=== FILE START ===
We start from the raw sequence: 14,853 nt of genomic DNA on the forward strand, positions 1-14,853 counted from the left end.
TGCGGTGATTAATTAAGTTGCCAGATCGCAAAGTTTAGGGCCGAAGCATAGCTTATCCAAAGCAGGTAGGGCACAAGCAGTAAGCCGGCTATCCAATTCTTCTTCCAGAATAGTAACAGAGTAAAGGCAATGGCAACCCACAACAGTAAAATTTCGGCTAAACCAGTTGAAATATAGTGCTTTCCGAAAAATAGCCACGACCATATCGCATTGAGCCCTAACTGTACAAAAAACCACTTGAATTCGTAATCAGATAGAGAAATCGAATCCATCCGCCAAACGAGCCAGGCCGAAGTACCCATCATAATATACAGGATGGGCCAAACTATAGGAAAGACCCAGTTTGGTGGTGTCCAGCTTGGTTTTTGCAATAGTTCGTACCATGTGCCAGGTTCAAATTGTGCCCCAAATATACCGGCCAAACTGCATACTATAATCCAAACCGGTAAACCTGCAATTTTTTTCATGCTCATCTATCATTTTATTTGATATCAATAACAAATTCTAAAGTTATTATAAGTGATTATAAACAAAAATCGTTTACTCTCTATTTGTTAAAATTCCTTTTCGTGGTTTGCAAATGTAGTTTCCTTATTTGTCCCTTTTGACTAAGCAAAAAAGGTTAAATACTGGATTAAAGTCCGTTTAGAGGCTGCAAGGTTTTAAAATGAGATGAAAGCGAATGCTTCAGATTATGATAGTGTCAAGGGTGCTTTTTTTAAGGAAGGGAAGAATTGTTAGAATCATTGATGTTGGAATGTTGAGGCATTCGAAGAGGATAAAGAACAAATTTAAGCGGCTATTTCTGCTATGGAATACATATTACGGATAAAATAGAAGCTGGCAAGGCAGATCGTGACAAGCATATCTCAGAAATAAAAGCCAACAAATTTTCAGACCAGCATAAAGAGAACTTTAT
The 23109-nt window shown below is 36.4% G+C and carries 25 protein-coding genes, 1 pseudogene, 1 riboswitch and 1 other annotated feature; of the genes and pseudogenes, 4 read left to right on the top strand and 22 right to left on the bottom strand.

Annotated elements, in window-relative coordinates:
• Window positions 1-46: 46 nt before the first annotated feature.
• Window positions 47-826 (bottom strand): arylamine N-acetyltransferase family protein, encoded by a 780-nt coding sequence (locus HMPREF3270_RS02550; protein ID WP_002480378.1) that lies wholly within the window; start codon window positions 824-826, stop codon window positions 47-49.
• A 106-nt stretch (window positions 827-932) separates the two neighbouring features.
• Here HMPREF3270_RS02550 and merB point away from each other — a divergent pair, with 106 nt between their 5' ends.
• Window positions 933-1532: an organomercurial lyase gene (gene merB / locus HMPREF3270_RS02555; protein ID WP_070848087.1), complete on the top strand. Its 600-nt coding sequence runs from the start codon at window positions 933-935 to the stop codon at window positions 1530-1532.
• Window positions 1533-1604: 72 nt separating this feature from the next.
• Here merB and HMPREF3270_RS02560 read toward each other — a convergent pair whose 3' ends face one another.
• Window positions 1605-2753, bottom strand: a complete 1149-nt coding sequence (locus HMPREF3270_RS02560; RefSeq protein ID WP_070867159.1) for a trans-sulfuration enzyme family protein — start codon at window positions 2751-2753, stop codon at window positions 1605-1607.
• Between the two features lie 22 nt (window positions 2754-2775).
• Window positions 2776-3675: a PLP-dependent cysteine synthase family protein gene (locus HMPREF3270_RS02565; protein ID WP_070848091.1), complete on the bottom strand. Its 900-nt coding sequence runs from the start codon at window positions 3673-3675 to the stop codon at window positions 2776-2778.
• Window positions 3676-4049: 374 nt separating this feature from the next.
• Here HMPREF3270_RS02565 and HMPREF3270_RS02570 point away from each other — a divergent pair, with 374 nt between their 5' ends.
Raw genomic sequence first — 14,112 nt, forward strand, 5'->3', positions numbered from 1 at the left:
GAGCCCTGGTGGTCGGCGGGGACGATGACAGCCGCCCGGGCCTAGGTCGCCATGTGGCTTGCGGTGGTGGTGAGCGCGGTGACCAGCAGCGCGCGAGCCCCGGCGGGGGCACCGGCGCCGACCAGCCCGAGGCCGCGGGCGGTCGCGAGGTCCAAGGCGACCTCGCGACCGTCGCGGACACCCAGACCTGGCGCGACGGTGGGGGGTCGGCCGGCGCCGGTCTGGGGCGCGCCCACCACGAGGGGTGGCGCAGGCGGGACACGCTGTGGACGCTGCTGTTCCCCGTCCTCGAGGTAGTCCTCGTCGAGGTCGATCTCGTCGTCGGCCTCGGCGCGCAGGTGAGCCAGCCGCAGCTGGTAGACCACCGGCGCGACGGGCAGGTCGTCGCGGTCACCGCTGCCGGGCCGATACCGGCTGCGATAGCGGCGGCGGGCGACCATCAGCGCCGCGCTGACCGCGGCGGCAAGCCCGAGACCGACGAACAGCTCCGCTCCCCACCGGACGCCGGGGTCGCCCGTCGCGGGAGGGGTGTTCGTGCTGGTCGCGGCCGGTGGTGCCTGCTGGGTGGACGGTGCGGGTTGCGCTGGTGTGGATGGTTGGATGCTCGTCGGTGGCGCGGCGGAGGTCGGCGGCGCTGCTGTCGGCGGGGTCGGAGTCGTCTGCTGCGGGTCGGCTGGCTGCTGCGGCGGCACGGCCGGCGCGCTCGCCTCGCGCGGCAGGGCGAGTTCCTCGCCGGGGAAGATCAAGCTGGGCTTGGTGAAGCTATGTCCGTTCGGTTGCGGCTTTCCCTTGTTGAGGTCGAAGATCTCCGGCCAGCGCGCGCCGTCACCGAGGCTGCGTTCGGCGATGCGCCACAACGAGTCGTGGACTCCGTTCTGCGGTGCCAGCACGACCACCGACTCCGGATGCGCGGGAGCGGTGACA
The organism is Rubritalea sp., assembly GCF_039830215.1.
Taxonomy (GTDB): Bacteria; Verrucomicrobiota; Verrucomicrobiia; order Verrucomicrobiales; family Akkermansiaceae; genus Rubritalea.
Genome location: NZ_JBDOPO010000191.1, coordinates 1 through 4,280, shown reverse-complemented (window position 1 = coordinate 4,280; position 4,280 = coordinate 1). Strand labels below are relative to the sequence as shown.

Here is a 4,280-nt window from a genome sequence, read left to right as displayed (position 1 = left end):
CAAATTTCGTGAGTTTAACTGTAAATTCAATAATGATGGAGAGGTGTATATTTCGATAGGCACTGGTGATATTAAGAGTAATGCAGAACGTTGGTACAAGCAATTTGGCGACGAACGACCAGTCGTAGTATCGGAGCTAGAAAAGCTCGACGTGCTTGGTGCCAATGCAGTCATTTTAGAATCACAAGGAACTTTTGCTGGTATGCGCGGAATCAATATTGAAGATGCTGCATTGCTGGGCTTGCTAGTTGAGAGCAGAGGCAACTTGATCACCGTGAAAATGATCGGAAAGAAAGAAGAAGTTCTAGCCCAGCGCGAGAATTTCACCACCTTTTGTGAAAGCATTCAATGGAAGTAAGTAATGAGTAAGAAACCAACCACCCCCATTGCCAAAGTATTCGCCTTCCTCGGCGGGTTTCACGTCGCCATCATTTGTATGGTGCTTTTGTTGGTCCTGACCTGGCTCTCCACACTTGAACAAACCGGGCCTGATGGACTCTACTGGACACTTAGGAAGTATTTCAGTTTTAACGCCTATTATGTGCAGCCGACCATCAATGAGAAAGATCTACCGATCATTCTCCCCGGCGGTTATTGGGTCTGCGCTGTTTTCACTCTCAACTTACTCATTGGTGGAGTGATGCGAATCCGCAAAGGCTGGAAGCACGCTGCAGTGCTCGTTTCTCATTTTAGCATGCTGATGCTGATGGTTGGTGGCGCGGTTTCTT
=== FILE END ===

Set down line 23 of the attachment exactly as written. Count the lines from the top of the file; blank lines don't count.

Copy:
CAAATTTCGTGAGTTTAACTGTAAATTCAATAATGATGGAGAGGTGTATATTTCGATAGGCACTGGTGATATTAAGAGTAATGCAGAACGTTGGTACAAGCAATTTGGCGACGAACGACCAGTCGTAGTATCGGAGCTAGAAAAGCTCGACGTGCTTGGTGCCAATGCAGTCATTTTAGAATCACAAGGAACTTTTGCTGGTATGCGCGGAATCAATATTGAAGATGCTGCATTGCTGGGCTTGCTAGTTGAGAGCAGAGGCAACTTGATCACCGTGAAAATGATCGGAAAGAAAGAAGAAGTTCTAGCCCAGCGCGAGAATTTCACCACCTTTTGTGAAAGCATTCAATGGAAGTAAGTAATGAGTAAGAAACCAACCACCCCCATTGCCAAAGTATTCGCCTTCCTCGGCGGGTTTCACGTCGCCATCATTTGTATGGTGCTTTTGTTGGTCCTGACCTGGCTCTCCACACTTGAACAAACCGGGCCTGATGGACTCTACTGGACACTTAGGAAGTATTTCAGTTTTAACGCCTATTATGTGCAGCCGACCATCAATGAGAAAGATCTACCGATCATTCTCCCCGGCGGTTATTGGGTCTGCGCTGTTTTCACTCTCAACTTACTCATTGGTGGAGTGATGCGAATCCGCAAAGGCTGGAAGCACGCTGCAGTGCTCGTTTCTCATTTTAGCATGCTGATGCTGATGGTTGGTGGCGCGGTTTCTT